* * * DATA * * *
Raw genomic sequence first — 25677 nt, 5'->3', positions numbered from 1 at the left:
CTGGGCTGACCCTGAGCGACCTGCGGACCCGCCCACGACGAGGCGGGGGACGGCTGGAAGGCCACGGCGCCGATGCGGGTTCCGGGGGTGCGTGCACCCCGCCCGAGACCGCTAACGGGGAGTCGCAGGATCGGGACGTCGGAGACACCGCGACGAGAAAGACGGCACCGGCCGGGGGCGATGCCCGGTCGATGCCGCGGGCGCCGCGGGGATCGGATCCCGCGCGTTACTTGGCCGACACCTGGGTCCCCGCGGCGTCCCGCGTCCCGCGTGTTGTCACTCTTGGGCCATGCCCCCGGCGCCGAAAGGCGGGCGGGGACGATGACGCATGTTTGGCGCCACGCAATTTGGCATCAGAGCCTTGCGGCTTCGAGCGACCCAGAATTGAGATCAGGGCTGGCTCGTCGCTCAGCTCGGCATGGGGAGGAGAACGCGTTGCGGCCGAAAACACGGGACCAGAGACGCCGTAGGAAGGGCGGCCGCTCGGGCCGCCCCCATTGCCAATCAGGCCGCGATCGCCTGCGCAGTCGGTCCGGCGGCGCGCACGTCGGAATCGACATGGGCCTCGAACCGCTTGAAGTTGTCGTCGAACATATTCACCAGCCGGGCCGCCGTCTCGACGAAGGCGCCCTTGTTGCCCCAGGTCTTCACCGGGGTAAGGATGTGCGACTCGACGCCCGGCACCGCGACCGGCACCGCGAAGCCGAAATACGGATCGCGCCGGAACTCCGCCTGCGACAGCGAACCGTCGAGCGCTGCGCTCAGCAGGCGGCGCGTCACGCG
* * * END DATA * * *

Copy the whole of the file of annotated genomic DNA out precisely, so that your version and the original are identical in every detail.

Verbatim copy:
Raw genomic sequence first — 25677 nt, 5'->3', positions numbered from 1 at the left:
CTGGGCTGACCCTGAGCGACCTGCGGACCCGCCCACGACGAGGCGGGGGACGGCTGGAAGGCCACGGCGCCGATGCGGGTTCCGGGGGTGCGTGCACCCCGCCCGAGACCGCTAACGGGGAGTCGCAGGATCGGGACGTCGGAGACACCGCGACGAGAAAGACGGCACCGGCCGGGGGCGATGCCCGGTCGATGCCGCGGGCGCCGCGGGGATCGGATCCCGCGCGTTACTTGGCCGACACCTGGGTCCCCGCGGCGTCCCGCGTCCCGCGTGTTGTCACTCTTGGGCCATGCCCCCGGCGCCGAAAGGCGGGCGGGGACGATGACGCATGTTTGGCGCCACGCAATTTGGCATCAGAGCCTTGCGGCTTCGAGCGACCCAGAATTGAGATCAGGGCTGGCTCGTCGCTCAGCTCGGCATGGGGAGGAGAACGCGTTGCGGCCGAAAACACGGGACCAGAGACGCCGTAGGAAGGGCGGCCGCTCGGGCCGCCCCCATTGCCAATCAGGCCGCGATCGCCTGCGCAGTCGGTCCGGCGGCGCGCACGTCGGAATCGACATGGGCCTCGAACCGCTTGAAGTTGTCGTCGAACATATTCACCAGCCGGGCCGCCGTCTCGACGAAGGCGCCCTTGTTGCCCCAGGTCTTCACCGGGGTAAGGATGTGCGACTCGACGCCCGGCACCGCGACCGGCACCGCGAAGCCGAAATACGGATCGCGCCGGAACTCCGCCTGCGACAGCGAACCGTCGAGCGCTGCGCTCAGCAGGCGGCGCGTCACGCG